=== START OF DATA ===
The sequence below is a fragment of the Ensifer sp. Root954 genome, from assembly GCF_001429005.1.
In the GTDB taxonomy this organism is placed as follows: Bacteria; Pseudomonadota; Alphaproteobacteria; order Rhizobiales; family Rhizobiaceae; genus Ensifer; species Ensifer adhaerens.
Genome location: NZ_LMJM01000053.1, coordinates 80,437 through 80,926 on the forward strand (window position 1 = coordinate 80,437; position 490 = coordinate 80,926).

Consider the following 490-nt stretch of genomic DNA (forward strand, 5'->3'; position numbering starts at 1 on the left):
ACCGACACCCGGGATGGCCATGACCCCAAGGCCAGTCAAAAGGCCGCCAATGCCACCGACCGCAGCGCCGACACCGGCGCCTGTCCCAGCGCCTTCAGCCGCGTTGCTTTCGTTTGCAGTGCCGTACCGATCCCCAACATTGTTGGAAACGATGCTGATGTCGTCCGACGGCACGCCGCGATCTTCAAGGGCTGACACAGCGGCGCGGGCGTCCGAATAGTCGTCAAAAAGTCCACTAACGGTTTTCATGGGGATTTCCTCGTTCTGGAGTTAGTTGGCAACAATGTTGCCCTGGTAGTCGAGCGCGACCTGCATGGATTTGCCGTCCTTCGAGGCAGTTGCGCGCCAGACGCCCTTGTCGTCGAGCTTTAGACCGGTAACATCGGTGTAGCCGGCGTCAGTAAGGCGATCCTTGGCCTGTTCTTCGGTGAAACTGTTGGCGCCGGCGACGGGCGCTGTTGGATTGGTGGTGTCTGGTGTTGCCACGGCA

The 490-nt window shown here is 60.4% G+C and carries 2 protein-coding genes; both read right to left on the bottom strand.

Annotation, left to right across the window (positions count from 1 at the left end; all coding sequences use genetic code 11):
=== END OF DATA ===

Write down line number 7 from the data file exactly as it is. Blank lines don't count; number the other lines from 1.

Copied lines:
Annotation, left to right across the window (positions count from 1 at the left end; all coding sequences use genetic code 11):